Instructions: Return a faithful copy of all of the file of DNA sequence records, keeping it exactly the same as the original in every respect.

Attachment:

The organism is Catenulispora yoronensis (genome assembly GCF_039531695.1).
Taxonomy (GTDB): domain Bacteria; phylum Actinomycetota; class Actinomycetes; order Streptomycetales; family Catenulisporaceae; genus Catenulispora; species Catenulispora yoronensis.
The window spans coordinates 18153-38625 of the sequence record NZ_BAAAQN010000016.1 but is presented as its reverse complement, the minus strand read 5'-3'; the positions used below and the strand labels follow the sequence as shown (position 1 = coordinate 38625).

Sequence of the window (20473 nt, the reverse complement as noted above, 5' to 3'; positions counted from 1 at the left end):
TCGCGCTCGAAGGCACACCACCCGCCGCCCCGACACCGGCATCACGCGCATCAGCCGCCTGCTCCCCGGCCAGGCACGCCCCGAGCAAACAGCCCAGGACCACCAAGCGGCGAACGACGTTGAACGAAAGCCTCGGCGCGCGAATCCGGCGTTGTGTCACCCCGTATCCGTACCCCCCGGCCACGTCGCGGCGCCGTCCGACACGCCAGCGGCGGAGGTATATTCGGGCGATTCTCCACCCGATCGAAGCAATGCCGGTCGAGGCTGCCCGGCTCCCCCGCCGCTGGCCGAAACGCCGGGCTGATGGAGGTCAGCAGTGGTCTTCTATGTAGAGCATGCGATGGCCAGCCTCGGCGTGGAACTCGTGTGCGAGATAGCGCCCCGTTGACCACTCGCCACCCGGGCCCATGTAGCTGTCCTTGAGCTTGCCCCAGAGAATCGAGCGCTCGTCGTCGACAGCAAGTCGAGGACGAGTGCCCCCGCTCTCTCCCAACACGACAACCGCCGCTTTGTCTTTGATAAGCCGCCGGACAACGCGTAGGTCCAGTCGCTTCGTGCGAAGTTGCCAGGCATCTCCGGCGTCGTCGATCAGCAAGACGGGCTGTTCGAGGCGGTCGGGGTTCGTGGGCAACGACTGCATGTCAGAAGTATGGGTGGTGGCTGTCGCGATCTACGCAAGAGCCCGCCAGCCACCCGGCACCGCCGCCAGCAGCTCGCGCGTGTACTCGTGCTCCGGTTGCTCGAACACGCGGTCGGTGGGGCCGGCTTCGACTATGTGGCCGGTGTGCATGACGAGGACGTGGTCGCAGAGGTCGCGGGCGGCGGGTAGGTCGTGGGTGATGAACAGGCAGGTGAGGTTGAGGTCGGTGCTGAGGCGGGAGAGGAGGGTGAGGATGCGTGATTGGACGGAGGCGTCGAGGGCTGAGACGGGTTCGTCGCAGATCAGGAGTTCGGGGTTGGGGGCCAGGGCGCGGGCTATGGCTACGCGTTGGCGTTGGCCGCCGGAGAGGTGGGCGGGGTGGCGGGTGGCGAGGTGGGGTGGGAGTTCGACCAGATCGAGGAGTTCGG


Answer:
The organism is Catenulispora yoronensis (genome assembly GCF_039531695.1).
Taxonomy (GTDB): domain Bacteria; phylum Actinomycetota; class Actinomycetes; order Streptomycetales; family Catenulisporaceae; genus Catenulispora; species Catenulispora yoronensis.
The window spans coordinates 18153-38625 of the sequence record NZ_BAAAQN010000016.1 but is presented as its reverse complement, the minus strand read 5'-3'; the positions used below and the strand labels follow the sequence as shown (position 1 = coordinate 38625).

Sequence of the window (20473 nt, the reverse complement as noted above, 5' to 3'; positions counted from 1 at the left end):
TCGCGCTCGAAGGCACACCACCCGCCGCCCCGACACCGGCATCACGCGCATCAGCCGCCTGCTCCCCGGCCAGGCACGCCCCGAGCAAACAGCCCAGGACCACCAAGCGGCGAACGACGTTGAACGAAAGCCTCGGCGCGCGAATCCGGCGTTGTGTCACCCCGTATCCGTACCCCCCGGCCACGTCGCGGCGCCGTCCGACACGCCAGCGGCGGAGGTATATTCGGGCGATTCTCCACCCGATCGAAGCAATGCCGGTCGAGGCTGCCCGGCTCCCCCGCCGCTGGCCGAAACGCCGGGCTGATGGAGGTCAGCAGTGGTCTTCTATGTAGAGCATGCGATGGCCAGCCTCGGCGTGGAACTCGTGTGCGAGATAGCGCCCCGTTGACCACTCGCCACCCGGGCCCATGTAGCTGTCCTTGAGCTTGCCCCAGAGAATCGAGCGCTCGTCGTCGACAGCAAGTCGAGGACGAGTGCCCCCGCTCTCTCCCAACACGACAACCGCCGCTTTGTCTTTGATAAGCCGCCGGACAACGCGTAGGTCCAGTCGCTTCGTGCGAAGTTGCCAGGCATCTCCGGCGTCGTCGATCAGCAAGACGGGCTGTTCGAGGCGGTCGGGGTTCGTGGGCAACGACTGCATGTCAGAAGTATGGGTGGTGGCTGTCGCGATCTACGCAAGAGCCCGCCAGCCACCCGGCACCGCCGCCAGCAGCTCGCGCGTGTACTCGTGCTCCGGTTGCTCGAACACGCGGTCGGTGGGGCCGGCTTCGACTATGTGGCCGGTGTGCATGACGAGGACGTGGTCGCAGAGGTCGCGGGCGGCGGGTAGGTCGTGGGTGATGAACAGGCAGGTGAGGTTGAGGTCGGTGCTGAGGCGGGAGAGGAGGGTGAGGATGCGTGATTGGACGGAGGCGTCGAGGGCTGAGACGGGTTCGTCGCAGATCAGGAGTTCGGGGTTGGGGGCCAGGGCGCGGGCTATGGCTACGCGTTGGCGTTGGCCGCCGGAGAGGTGGGCGGGGTGGCGGGTGGCGAGGTGGGGTGGGAGTTCGACCAGATCGAGGAGTTCGG